The fewer fields you have in your contact forms, the more people you’ll convert. Forms with more than six fields register 15% CR. 20% for 3-5 fields, and the best option, if available, is to have only three fields – 25% CR.
Did you notice that so far we make small changes, but achieve great results? The devil is in the details, as the saying goes. This is one of those conversion rate truisms that can make or break your business.
Here’s another one:
33. Removing the navigation menu can increase your CR by 100%.
Yuppiechef is a South African kitchenware website. When it removed the navigation bar at the top of the page, it got twice as many conversions as before. The CR increased from 3 to 6%.
If there is a chance, try to limit the distractions for your potential customers. The internet is full of websites that provide the same service or product. You should use every trick to make net surfers choose your site.
To achieve even higher e-commerce conversion rates in 2020, experiment and make changes to see what works. I will give you an example right away:
34. Pages that asked for users’ age or phone number convert less.
The “age” form drives people away. Forms with the word “age” convert at 15%, while pages without it do so at 18%.
The same goes for telephone numbers. Pages who suggest that the user would be called convert at 12%. Remove this and CR can easily jump to 17%.
The reason behind this stat is quite simple. Although users know they have to give some information about themselves, they try to protect their anonymity at the same time. No one likes to give all their personal information to someone. So stick to the basics, when possible, to increase your website’s conversion rate.
More Helpful Statistics to Guide Your Strategy
If you’ve read everything so far, I can tell you’ll want some more.
I’ve got you covered.
35. User-generated content can increase your CR by 161%.
User-generated content can take the form of reviews, photos, videos or anything else you can create. See, people who research online stores already consider a potential purchase. Without the UGC, however, only 2.16% convert. If you have UGC, you are looking at a different picture – a 5.65% CR, which is a 161% increase.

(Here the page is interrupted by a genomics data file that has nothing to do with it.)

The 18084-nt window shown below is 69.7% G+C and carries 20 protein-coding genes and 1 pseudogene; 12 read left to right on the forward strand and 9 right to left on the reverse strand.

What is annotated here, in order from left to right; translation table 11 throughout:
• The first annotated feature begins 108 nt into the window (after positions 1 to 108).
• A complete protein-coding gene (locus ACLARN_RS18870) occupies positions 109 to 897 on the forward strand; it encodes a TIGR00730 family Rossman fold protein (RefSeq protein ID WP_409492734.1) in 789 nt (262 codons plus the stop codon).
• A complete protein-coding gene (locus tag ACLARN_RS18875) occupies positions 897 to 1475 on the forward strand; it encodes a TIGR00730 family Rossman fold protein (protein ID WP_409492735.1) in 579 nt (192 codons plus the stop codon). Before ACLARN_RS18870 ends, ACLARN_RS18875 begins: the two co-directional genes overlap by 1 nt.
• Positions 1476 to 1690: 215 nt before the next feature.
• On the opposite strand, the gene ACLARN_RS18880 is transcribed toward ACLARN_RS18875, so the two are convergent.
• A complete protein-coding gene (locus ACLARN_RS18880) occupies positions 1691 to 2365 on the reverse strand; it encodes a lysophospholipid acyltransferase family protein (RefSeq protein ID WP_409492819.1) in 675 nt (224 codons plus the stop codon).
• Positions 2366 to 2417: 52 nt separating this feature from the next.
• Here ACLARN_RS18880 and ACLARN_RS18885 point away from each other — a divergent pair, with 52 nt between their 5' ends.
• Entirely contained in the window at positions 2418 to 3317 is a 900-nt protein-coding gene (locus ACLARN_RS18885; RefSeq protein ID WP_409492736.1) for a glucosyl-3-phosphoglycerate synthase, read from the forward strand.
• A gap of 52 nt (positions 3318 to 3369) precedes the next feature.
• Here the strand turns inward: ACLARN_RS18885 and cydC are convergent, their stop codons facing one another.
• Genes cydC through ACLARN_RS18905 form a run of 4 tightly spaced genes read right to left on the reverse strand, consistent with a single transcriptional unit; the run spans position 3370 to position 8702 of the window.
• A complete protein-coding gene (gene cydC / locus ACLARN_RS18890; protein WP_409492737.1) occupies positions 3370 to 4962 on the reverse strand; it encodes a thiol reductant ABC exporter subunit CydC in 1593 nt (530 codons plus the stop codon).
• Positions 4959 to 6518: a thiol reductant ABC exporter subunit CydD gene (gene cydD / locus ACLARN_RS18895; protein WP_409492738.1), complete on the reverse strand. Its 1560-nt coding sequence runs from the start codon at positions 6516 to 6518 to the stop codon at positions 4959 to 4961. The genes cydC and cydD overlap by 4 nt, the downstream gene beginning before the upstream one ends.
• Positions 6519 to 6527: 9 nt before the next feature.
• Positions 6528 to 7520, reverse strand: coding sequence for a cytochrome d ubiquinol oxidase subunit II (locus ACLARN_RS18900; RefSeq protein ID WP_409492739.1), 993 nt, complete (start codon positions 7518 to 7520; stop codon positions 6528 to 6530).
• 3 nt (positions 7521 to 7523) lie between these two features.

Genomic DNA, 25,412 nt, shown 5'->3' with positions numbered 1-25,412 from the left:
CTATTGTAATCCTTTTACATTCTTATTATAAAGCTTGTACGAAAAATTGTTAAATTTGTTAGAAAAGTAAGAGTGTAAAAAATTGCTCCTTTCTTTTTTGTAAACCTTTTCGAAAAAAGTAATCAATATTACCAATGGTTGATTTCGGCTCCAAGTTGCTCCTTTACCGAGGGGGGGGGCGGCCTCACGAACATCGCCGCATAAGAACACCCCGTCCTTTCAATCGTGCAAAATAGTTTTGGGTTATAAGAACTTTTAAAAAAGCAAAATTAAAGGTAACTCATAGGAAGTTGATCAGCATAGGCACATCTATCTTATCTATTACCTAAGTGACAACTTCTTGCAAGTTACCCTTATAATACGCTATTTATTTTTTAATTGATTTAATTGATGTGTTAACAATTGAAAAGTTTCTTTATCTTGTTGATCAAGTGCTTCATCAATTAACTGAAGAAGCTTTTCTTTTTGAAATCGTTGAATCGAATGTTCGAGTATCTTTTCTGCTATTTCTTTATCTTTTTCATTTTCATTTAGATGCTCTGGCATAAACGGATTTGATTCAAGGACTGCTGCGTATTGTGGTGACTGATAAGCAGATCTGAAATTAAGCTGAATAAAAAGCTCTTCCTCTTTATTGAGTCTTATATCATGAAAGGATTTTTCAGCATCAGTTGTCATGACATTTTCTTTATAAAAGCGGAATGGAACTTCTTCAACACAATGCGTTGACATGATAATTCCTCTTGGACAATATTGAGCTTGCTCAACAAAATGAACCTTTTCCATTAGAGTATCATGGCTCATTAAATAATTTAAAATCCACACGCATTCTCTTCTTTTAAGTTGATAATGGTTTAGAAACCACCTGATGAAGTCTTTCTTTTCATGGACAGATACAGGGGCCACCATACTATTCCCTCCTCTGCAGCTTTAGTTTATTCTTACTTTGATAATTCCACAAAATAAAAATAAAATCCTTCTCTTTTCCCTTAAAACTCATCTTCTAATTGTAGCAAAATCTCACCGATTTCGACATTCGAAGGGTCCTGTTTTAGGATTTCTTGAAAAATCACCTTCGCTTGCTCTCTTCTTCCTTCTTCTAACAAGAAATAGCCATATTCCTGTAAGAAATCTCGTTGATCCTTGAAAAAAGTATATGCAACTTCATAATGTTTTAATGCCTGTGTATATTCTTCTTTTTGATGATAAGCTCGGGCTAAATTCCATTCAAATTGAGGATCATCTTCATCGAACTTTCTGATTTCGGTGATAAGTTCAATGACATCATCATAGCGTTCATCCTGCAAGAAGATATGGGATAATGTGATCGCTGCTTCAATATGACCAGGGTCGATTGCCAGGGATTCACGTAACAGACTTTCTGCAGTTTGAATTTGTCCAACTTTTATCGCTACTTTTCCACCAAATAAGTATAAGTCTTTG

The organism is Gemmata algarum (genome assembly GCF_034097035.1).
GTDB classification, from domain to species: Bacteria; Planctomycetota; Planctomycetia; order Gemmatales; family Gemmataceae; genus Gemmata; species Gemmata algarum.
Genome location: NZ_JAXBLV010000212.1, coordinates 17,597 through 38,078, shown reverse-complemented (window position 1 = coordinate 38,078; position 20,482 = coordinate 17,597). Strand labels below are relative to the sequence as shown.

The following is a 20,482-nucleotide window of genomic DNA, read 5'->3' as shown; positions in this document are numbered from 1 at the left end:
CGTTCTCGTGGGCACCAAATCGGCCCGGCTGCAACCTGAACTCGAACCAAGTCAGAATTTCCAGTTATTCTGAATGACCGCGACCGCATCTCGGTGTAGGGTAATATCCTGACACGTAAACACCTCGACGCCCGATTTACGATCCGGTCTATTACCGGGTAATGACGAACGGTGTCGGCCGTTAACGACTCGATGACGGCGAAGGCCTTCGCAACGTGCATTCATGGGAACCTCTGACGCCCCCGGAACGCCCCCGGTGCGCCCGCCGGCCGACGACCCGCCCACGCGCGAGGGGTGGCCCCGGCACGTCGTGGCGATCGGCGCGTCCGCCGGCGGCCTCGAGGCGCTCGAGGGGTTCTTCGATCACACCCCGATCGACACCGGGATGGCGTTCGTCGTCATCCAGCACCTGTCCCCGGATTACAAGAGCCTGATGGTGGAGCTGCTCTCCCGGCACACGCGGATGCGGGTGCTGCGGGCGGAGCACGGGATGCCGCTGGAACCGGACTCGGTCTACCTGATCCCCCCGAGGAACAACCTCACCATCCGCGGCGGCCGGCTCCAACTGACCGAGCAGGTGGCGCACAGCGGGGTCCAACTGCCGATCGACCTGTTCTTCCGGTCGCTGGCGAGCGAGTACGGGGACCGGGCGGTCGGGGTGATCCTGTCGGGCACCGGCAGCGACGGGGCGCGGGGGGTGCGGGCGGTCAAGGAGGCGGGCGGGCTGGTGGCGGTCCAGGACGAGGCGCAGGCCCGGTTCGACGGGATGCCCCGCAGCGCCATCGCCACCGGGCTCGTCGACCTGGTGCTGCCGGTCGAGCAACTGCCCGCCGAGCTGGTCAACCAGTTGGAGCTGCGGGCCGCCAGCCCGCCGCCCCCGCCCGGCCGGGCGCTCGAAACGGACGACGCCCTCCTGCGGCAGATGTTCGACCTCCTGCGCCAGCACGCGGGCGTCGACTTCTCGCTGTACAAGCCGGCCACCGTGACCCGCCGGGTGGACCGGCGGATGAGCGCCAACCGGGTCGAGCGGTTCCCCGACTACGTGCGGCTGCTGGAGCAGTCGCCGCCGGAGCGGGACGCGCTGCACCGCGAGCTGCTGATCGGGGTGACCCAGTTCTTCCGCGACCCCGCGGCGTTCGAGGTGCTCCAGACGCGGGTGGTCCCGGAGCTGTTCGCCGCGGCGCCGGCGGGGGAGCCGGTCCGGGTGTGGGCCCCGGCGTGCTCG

If you want to increase the average online conversion rate, you should consider UGC. It’s practically a goldmine. And I have the numbers to prove it.
36. 83% of buyers no longer trust advertising, but many trust recommendations from other online users.
How about that, eh?
But wait, there’s more:
37. 15% of consumers don’t trust businesses who don’t have reviews.
(Source: Status Labs)
Trust is fundamental in e-commerce. If you don’t have UGC, 15% of all potential customers don’t even reach the landing pages.
Statistics about conversion rate include one more factor – the FOMO. The Fear-of-missing-out on something.
38. You can skyrocket your CR with FOMO.
There are millions of examples of FOMO campaigns, but I want to give you one of the juiciest.
BilligParfume.dk achieved a 61.3% CR just by creating a banner with 80% Black Friday deals, which popped out just before you tried to leave their site.
There are lots of FOMO techniques – like countdown timer for a deal, scarce availability of products, individual campaigns, and so on. More and more businesses use FOMO tactics every day.
And speaking of businesses, I also want to share with you a couple of lead generation strategies.
Lead Generation Stats
The process of converting and to some extent cultivating business leads.
39. Lead generation is a primary content marketing goal for 80% of marketers.
(Source: Content Marketing Institute)
66% of marketers focus on the nurturing of their leads.
40. LinkedIn is 277% more effective for lead generation than Facebook or Twitter.
Well, it kind of figures that social media for business will generate more leads, but still, the percentage is impressive!
Most businesses use Google Ads to promote themselves. Here’s what my observations from google search shows:
41. Google Ads advertisers get CVR of 3.17%.
If your CVR is around 2%, you know you have a lot of work ahead of you to reach the average levels. From there you will have to make further improvements to rank among the most successful ones.
Now that I mentioned search, did you know that:
42. By 2020, 50% of all searches will be voice searches.
Why include this stat here, you may ask?
The reason to point this out is that the world evolves. CRO as well.
The new ways of search and interaction with the Web will change the conversion rate trends.
Finally, I saved the best for last:
43. Odd-numbered list headlines have a 20% better click-through rate than even-numbered.
The same study shows headlines with numbers are two times more likely to generate clicks.
I bet you didn’t suspect that. Psychology is the main ingredient of CRO. Every little detail should be influencing your visitors to convert to customers.
Well, now we saw the most insightful data about conversion rate. Hopefully, you found these statistics helpful to see what CR is, and how important it is for every business.
If the business world is a maze, CRO helps your business navigate it successfully.
My advice to you is – experiment and try to improve…everything. Colors, headlines, CTAs – everything affects the user if not directly, then at least on a subconscious level.
If you are curious about other topics, you are most welcome to browse our blog. You’ll find great stuff, equally interesting to these conversion rate stats.
The number of conversions divided by the total number of ad interactions tracked to conversion during the same period.
Yes. It can happen if you have a very low visitor count and/or long visitor sessions.
- Grow Code
- Smart Insights
- Marketing Charts
- Venture Harbour
- Neil Patel
- Paramount Digital
- Status Labs
- Content Marketing Institute